• Notwithstanding this, SafeWork NSW is currently treating COVID-19 as a ‘notifiable incident’, which means that an employer is under a positive obligation to notify SafeWork NSW, as the State WHS regulator, if an employee has a confirmed case of COVID-19. SafeWork NSW is not a “health authority”.

9. Can the employer require an employee to see a doctor? Yes.

  • Employees can be directed by their employer to obtain a medical clearance to ensure that they are fit for work and do not expose others to a risk of illness of injury. This may include being tested for COVID-19, provided this is reasonable and based on factual information about health and safety risks.

10. If employees are sent on suspension from work, or refuse to come to work or if an operation is being shut down, do the employees still need to be paid?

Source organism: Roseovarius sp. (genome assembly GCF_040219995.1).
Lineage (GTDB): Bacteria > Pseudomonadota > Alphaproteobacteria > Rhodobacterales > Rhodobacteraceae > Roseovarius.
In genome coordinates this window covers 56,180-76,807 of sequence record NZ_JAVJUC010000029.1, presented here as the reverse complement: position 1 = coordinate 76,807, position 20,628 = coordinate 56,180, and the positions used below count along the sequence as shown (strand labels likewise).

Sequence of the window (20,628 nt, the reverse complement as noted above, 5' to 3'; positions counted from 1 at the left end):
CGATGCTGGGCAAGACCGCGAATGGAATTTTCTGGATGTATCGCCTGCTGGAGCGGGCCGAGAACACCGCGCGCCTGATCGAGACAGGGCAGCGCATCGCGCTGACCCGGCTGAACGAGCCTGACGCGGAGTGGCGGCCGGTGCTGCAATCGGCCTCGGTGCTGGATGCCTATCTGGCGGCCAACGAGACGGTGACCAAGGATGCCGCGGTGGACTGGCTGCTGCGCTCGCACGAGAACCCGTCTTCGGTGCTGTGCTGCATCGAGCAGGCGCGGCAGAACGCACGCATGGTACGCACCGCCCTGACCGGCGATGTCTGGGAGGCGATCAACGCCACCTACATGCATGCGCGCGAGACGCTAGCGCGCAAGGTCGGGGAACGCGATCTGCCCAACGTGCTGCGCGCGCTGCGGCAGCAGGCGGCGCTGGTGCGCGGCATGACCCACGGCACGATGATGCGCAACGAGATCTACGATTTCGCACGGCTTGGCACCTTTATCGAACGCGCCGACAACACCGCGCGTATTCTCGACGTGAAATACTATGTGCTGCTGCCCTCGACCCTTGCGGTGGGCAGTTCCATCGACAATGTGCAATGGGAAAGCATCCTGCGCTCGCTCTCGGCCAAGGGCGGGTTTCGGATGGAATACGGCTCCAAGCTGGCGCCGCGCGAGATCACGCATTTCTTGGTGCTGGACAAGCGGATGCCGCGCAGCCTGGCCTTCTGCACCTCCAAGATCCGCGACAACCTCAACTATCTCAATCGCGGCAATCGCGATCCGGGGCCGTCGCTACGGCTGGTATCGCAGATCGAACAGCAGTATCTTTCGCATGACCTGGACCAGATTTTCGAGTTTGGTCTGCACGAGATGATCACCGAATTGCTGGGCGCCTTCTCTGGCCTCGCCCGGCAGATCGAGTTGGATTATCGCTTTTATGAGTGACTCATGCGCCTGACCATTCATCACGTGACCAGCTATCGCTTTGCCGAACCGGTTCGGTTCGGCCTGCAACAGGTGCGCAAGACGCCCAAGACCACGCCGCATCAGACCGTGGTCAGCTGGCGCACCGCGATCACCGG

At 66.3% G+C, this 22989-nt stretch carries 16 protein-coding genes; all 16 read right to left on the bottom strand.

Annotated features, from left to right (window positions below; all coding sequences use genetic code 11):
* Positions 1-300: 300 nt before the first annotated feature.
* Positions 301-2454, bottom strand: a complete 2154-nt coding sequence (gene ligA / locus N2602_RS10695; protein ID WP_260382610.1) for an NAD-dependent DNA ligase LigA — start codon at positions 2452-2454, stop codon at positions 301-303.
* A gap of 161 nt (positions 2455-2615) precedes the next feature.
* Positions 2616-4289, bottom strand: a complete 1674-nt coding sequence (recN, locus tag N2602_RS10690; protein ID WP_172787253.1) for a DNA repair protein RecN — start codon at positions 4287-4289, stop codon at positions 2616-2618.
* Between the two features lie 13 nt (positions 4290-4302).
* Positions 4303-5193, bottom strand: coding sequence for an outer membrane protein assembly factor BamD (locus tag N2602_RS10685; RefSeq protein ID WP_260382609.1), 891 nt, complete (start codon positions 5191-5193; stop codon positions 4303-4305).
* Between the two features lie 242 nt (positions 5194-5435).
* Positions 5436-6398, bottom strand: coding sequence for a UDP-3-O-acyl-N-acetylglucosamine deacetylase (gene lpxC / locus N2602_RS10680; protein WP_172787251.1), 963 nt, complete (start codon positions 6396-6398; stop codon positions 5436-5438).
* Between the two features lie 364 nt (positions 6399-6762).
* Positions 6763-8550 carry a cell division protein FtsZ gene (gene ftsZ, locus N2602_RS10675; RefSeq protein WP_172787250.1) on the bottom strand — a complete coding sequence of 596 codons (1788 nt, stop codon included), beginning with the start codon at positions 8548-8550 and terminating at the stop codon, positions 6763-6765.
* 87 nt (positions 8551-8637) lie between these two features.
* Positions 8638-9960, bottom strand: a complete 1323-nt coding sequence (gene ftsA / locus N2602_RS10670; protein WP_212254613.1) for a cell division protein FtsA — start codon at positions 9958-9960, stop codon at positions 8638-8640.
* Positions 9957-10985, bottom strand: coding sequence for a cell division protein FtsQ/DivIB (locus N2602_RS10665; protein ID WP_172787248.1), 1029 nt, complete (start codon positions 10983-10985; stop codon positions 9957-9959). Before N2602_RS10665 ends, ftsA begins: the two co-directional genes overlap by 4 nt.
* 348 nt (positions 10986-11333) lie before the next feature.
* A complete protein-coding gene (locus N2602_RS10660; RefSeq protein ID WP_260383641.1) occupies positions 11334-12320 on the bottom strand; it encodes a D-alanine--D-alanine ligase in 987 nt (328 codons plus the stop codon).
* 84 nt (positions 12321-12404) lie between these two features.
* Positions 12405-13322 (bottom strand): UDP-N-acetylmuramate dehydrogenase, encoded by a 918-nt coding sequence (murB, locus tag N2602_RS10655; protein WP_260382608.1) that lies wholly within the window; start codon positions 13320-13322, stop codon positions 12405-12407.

Whether employees are entitled to be paid will depend on the reason why they are not working:

  • Wherever possible, where risk factors are present, or an employee is awaiting the outcome of a test for COVID-19, but is otherwise able to work, employers may instruct employees to work from home and should be pay them their usual pay.
  • If an employee is displaying symptoms and is unfit for work, they can be treated as being on sick leave and will be entitled to sick pay according to the employer’s usual policy (which must not be less generous than an employee’s statutory sickness entitlements).
  • If an employee who is fit, ready, willing and able to work has been asked not to attend work by the employer and they do not have a job that can be done remotely, they are entitled to be paid their usual pay. An exception may be if the employee is a casual employee.